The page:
The more satisfied people are with a relationship, the more likely they are to use:
1. direct strategies of power (asking explicitly)
2. bilateral strategies
How are styles of power used in heterosexual relationships different from those used in homosexual relationships?
Homosexual: they use similar styles of power

Heterosexual: men using direct and bilateral. women use indirect and unilateral ( therefore, when dealing with romantic partners, men use strategies that are characteristic of people who are satisfied and powerful, whereas women use styles that are typical of those who are powerless and discontent)

Therefore, _____ more often come right out and ask for what they want. By comparison, ______ hint about it but do not directly announce their preferences
men

women

Is the difference is styles of power a sex difference?
No! It is a gender difference that’s wrapped up with the sexes relative resources. People who are high in instrumentality use direct bilateral strategies (and people who are low in instrumentality, which tends to be women, use indirect unilateral strategies)
– the different styles of influence exhibited by heterosexual men and women in their romantic relationships are products of the routine differences in relative resources in those partnerships.
Are styles of power influenced more by gender or his or her status in a particular interaction?
status in a particular interaction

in an experimental setting, both men and women will use direct strategies when they are experts, and indirect strategies when they are novices *sexes did not differ
*in addition, there are no differences between the sexes in the ways that gays and lesbians try to influence each other

Disparities in power are linked to ____________ in close relationships
dissatisfaction
When men relinquish some of their power, who benefits more?
Women: enjoy larger increases in happiness and more sizable declines in conflict, marital problems, and divorce proneness
however, the changes are in the SAME direction for men (men are a little happier and somewhat less prone to divorce in equal partnerships)
*everybody wins when power is shared
Is power always abused?
No. When people adopt communal orientations, and interdependent self-construals in committed romantic relationships, they typically use power for the benefit of their partner and their relationship.

committed, happy lovers often use their influence to benefit their partners and to enhance, rather than undermine, their mutual contentment

We use violence when we behave in a manner intended to do physical harm to others, and the ________________ measures how minor or severe it is
Conflict Tactics Scale
– people judge their use of psychological or physical aggression against their romantic partners
The more ______ there are in a couple, the greater the likelihood of violence:
men

lesbian women encountered only about hald as much violence as heterosexual women did, but gay men experienced twice as much violence as heterosexual men (heterosexual relationships, about 1/4)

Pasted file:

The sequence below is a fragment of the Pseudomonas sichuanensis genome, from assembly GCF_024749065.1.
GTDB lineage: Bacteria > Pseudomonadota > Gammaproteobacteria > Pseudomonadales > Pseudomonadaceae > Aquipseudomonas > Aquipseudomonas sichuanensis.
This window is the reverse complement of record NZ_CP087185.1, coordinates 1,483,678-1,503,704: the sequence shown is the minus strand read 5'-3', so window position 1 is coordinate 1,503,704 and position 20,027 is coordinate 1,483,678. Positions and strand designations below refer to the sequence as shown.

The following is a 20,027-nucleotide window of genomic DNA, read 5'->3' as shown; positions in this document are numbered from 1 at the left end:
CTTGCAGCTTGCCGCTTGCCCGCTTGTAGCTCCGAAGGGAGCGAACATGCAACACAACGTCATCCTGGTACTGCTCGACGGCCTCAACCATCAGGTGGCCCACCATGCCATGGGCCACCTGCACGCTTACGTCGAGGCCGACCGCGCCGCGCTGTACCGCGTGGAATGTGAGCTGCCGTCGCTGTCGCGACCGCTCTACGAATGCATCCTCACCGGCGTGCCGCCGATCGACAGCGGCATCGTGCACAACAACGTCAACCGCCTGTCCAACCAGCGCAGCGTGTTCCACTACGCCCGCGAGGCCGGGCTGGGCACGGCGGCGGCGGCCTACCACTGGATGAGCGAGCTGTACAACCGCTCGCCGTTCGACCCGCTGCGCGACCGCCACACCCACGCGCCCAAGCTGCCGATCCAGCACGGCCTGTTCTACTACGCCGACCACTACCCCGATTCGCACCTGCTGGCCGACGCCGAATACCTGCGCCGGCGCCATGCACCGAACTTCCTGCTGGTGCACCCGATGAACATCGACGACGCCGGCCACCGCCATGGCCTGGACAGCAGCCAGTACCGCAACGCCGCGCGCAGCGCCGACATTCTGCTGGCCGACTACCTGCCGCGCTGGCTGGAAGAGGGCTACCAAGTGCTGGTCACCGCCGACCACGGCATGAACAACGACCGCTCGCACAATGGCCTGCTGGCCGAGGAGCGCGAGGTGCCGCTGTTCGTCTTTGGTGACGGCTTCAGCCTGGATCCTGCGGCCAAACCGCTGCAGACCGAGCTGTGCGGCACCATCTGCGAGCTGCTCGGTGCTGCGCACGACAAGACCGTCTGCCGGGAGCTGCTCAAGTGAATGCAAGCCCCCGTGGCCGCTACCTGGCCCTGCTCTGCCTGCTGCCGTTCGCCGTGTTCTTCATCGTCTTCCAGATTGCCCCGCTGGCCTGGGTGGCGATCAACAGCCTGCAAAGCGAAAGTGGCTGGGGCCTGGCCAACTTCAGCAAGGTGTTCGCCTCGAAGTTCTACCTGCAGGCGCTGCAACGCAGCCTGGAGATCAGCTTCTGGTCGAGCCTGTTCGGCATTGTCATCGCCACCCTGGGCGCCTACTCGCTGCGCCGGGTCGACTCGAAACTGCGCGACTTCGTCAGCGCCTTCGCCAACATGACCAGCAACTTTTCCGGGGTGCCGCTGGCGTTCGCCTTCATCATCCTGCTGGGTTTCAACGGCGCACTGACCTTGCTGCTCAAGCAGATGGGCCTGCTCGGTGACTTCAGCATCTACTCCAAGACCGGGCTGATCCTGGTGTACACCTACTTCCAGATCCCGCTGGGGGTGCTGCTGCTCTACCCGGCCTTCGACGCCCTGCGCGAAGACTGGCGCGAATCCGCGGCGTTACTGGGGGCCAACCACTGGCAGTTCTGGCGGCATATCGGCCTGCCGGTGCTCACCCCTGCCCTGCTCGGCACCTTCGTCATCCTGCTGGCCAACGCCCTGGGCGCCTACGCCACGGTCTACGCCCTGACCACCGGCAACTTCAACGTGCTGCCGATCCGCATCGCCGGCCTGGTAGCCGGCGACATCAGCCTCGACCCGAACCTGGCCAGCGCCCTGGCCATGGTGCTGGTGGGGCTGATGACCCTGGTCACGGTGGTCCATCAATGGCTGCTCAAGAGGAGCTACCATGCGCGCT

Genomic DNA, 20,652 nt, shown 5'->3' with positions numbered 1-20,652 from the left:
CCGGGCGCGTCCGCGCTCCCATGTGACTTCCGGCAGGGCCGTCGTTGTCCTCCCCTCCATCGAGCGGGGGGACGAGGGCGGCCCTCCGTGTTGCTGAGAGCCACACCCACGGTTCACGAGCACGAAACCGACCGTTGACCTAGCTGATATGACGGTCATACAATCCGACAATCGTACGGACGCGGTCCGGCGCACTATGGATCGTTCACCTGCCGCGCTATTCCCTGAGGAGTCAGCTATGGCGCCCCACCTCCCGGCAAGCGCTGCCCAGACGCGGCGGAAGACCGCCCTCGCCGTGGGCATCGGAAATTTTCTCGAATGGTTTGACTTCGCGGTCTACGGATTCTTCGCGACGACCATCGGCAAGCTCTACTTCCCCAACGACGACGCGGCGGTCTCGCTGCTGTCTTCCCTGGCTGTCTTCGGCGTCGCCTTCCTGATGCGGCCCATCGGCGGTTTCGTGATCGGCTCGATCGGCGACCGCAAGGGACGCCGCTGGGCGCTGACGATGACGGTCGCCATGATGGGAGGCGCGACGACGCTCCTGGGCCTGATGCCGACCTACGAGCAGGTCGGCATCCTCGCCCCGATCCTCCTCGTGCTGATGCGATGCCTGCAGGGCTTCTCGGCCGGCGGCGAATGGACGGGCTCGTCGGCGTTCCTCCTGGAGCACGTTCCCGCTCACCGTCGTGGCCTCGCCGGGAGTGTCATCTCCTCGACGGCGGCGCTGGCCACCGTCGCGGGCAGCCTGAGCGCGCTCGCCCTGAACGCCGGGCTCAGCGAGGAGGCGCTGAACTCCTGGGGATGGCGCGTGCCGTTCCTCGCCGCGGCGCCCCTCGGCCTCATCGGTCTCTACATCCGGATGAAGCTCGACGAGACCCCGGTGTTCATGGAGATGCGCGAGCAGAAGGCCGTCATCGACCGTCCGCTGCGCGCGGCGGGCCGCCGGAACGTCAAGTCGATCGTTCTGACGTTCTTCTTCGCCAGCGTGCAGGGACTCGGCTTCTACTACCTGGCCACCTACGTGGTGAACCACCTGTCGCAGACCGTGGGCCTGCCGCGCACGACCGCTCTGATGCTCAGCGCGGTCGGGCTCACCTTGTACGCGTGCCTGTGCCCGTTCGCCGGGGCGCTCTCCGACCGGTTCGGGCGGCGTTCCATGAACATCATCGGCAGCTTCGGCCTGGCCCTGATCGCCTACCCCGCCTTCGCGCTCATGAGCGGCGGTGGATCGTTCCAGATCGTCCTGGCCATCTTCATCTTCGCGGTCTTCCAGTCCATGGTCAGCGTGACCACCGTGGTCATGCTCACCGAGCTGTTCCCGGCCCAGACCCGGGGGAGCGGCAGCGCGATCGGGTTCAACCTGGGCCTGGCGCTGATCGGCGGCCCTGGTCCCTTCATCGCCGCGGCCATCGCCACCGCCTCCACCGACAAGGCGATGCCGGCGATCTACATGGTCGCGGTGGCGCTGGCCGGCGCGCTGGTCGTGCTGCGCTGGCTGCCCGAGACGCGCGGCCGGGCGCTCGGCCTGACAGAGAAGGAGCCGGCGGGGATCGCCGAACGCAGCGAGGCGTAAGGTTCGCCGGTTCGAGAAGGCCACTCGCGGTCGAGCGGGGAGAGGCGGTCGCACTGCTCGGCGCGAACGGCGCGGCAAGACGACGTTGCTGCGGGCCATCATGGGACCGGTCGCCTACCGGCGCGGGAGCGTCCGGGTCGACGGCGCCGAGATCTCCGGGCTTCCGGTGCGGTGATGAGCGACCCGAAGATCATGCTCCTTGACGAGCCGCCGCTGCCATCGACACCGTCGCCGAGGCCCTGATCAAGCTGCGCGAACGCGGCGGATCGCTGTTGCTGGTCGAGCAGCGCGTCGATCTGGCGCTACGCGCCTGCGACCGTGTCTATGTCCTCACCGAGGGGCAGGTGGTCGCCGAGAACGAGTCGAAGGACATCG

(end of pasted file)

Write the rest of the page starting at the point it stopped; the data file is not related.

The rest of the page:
Most common types of violence in intimate relationships:
slapping or hitting
3 major distinct types of violence in romantic relationships
1. situational couple violence
2. intimate terrorism (there is also mutual violent control, when both partners engage in IT)
3. violent resistance
Situational couple violence (SCV)
usually erupts from heated conflicts that get out of hand. It occurs when both partners are angry and is tied to specific arguments so it is only occasional and usually mild, being unlikely to escalate into serious life-threatening forms of aggression (it is also often mutual)

– men and women equally likely

Intimate terrorism (IT)
one partner uses violence as a tool to control and oppress the other. Physical coercion often occurs with other threats, isolation, and economic subordination. Occurs more often than SCV. More likely to be one-sided, to escalate over time, and to involve serious injury to it’s target.

– disproportionately men

This form of Interpersonal Violence (IPV) is most likely to get a battered spouse to seek shelter elsewhere
intimate terrorism (IT)
Mutual violent control
uncommon, when both partners engage in IT
Violent resistance
where a partner forcibly fights back against intimate terrorism. occurs in some, but not all cases of IT (so, it is the least common of the 3)
– because IT is much more often men, VR is more often women
When IPV occurs, it is usually _____________, occasionally ____________ and only sometimes ________.
SCV
IT
violent resistance
Define mate-guarding.
we work to regulate and control our partners’ access to potential rivals, and vice versa

violence is sometimes used as a form of mate-guarding
*if a partner’s possessiveness turns surly, violence may not be far behind

This gender is more likely to engage in physical violence against their partners…

problems with this research…

women! only slightly. lecture slides: women act violently towards their husbands just as often as men act violently toward their wives, however, men are more likely to cause injuries and to use violence as a tool in an ongoing pattern of domination and force)

these findings are controversial though because
– studies don’t determine if actions were offensive or defensive
– men and women exhibit violent behaviour of different severity (men are more likely to do damage including injuries, rape and murder)
– sampling – surveys of young adults are more likely to detect violence from women, but studies focusing on distressed marriages don’t match these findings)